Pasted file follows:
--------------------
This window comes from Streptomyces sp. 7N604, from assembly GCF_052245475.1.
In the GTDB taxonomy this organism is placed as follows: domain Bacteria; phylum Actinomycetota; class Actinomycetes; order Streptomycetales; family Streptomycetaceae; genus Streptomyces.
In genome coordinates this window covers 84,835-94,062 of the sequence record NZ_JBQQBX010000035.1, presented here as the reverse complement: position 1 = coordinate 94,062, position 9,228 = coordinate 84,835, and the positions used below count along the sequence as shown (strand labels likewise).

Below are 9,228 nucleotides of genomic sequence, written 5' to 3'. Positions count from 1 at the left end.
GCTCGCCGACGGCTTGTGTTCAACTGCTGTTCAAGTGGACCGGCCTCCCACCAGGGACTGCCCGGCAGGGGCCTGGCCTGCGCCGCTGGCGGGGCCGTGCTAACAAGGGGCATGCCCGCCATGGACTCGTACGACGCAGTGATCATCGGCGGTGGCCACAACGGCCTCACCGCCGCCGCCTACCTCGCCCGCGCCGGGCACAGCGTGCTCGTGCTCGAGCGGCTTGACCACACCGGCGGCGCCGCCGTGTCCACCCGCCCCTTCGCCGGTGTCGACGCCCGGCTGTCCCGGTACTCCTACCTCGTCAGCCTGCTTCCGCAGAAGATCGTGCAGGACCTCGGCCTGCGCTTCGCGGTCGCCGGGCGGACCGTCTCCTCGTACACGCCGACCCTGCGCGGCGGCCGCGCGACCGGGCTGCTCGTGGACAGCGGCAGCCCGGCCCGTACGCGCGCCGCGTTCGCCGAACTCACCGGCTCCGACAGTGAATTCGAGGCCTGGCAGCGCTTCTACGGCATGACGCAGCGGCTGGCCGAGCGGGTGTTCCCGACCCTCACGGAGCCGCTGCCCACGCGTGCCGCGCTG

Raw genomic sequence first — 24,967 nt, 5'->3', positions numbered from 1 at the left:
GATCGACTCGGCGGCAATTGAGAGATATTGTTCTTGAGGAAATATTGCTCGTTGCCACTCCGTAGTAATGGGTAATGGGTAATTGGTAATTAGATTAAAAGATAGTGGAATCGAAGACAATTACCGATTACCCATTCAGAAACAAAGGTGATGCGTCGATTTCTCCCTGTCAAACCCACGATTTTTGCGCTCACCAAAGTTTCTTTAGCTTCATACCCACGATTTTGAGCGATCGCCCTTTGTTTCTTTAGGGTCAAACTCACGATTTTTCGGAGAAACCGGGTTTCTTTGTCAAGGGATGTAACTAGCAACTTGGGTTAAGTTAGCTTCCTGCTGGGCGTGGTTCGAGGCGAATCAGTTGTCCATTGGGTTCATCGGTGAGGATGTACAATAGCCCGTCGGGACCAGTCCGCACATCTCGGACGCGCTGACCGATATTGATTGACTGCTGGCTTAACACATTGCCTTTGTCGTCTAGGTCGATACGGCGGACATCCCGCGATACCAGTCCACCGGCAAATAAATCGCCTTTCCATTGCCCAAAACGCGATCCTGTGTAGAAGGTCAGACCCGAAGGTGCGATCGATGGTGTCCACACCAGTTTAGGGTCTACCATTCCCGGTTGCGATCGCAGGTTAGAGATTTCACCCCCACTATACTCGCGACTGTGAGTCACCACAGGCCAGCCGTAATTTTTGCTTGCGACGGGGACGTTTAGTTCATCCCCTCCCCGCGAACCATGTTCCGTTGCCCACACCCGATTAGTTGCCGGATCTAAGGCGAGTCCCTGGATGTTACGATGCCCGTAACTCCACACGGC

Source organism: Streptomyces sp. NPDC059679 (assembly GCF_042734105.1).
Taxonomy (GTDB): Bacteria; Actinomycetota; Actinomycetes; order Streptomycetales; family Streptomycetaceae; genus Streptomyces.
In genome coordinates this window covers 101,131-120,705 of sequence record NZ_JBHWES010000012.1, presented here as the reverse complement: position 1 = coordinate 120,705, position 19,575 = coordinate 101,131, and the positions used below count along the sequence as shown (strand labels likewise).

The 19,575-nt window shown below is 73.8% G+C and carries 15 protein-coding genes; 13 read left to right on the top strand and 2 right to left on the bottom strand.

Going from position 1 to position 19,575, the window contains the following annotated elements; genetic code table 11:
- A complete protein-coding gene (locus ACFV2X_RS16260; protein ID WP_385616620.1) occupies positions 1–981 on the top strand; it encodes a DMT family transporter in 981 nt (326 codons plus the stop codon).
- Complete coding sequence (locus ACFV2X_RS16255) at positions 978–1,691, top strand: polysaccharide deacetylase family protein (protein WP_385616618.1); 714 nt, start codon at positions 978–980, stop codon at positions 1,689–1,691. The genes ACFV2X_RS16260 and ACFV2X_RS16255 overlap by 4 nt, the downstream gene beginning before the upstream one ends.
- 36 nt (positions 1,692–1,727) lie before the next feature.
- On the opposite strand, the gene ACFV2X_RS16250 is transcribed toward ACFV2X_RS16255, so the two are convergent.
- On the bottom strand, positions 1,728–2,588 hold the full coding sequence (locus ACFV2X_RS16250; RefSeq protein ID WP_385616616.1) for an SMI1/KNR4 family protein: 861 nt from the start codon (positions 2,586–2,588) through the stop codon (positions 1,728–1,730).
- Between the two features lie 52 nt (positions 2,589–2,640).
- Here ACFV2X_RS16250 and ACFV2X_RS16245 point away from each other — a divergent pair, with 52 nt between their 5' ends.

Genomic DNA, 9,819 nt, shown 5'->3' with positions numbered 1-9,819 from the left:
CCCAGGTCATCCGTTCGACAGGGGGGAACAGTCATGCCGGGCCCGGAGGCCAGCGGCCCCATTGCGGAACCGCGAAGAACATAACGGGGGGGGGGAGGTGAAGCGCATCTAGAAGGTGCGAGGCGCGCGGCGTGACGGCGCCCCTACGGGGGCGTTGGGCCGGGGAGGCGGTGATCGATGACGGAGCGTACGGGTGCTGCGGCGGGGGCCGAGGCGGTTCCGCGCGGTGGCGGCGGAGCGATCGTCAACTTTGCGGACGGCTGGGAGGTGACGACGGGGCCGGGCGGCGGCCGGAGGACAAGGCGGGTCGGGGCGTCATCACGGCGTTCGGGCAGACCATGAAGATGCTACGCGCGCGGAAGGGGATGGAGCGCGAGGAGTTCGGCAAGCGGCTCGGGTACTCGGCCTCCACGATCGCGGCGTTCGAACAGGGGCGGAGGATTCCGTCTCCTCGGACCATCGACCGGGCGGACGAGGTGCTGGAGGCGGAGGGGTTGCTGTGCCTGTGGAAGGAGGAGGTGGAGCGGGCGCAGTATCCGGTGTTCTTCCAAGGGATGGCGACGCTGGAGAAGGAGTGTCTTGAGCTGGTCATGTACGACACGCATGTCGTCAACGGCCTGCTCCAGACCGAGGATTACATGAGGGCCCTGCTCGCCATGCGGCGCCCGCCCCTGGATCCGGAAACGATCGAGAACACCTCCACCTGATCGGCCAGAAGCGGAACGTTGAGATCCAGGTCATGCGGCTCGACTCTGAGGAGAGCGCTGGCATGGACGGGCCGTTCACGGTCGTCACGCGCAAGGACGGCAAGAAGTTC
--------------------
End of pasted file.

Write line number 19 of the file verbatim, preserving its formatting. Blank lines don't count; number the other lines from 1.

- Here ACFV2X_RS16250 and ACFV2X_RS16245 point away from each other — a divergent pair, with 52 nt between their 5' ends.